Figure out what you actually are, and what you are actually doing.

Oh, and its NOT your "FUCKING JOB" to afflict anybody. I saw Cooper's crack about that earlier, and my first thought was:

"Gee, Marc looks pretty fucking comfortable to me. Doesn't look like many missed meals there."

But I thought that unkind and snarky at the time, so I didn't post it. You have now changed my mind.

And to make something else absolutely clear, You, flowerpuppy, not a combatant of any sort. The Marines fighting in Fallujah right now are combatants. You post comments on a weblog. There is a slight difference.

Woody

Jay Rosen addressed the question of “how can people in the press preserve their power.”

To me, this reflects a bigger problem. Should gaining or preserving power be a goal of the press?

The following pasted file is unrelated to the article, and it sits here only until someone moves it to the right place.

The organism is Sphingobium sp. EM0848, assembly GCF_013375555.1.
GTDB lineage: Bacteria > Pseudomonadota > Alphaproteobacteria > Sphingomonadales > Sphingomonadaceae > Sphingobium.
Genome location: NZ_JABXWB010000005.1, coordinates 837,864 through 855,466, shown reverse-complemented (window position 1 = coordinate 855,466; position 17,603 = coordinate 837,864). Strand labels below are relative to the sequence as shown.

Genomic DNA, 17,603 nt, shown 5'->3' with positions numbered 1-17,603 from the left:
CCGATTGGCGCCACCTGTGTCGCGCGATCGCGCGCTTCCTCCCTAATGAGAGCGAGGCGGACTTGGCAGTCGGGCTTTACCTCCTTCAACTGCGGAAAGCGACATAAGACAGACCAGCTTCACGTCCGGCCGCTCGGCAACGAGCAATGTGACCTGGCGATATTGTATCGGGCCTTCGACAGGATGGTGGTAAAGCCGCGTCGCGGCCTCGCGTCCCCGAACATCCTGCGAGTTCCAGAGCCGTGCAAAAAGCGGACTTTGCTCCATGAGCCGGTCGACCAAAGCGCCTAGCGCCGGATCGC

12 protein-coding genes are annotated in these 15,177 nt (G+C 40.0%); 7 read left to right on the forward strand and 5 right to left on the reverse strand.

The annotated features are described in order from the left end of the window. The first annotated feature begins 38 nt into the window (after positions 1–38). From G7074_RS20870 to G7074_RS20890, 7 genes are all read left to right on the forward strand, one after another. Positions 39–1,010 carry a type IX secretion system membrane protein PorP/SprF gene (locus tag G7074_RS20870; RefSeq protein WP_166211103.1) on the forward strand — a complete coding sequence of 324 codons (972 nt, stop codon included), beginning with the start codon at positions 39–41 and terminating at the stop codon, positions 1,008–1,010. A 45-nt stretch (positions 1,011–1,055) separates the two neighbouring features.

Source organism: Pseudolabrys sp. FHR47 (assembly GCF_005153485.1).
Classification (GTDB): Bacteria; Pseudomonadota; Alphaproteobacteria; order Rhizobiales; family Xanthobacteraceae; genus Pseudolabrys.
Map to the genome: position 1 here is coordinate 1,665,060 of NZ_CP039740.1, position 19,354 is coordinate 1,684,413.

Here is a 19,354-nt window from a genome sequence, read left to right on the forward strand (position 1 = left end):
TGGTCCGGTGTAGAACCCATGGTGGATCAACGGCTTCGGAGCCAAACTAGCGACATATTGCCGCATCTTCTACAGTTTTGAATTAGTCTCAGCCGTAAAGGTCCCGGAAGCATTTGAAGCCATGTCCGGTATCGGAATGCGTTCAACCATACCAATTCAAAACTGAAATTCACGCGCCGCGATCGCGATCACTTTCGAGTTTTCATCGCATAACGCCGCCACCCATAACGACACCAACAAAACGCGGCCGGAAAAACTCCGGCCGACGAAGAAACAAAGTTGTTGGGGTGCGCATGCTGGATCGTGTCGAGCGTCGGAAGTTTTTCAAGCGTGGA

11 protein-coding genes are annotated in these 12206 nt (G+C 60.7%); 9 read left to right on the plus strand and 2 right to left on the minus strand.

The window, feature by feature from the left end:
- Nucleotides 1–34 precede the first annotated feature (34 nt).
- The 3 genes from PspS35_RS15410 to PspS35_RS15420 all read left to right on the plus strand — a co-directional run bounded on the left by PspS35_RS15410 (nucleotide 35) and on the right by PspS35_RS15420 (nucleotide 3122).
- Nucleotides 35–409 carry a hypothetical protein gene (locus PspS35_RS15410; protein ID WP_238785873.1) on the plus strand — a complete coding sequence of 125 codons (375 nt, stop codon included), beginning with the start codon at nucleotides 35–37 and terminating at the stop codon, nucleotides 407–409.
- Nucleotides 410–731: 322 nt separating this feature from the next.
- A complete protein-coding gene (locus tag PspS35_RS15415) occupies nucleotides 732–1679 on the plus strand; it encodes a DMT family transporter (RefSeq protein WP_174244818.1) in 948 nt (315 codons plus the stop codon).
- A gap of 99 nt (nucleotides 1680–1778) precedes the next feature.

Here's one reason that I think this could be a problem. My grandfather once told me, "Power corrupts and absolute power corrupts absolutely." To me, the mainstream press has become corrupt and unreliable.

Power can be obtained through earning trust. The mainstream press has failed to earn trust because it seeks to manipulate rather than inform. This is nothing new, but it has become more apparent because of the checks offered by the bloggers and other internet services. The exposing of CBS's excesses come to mind.

Also, I know that most people of the left are not interested in this, but I find that the information offered by the Media Research Center ( http://www.mrc.org ) to be helpful in exposing problems of the media.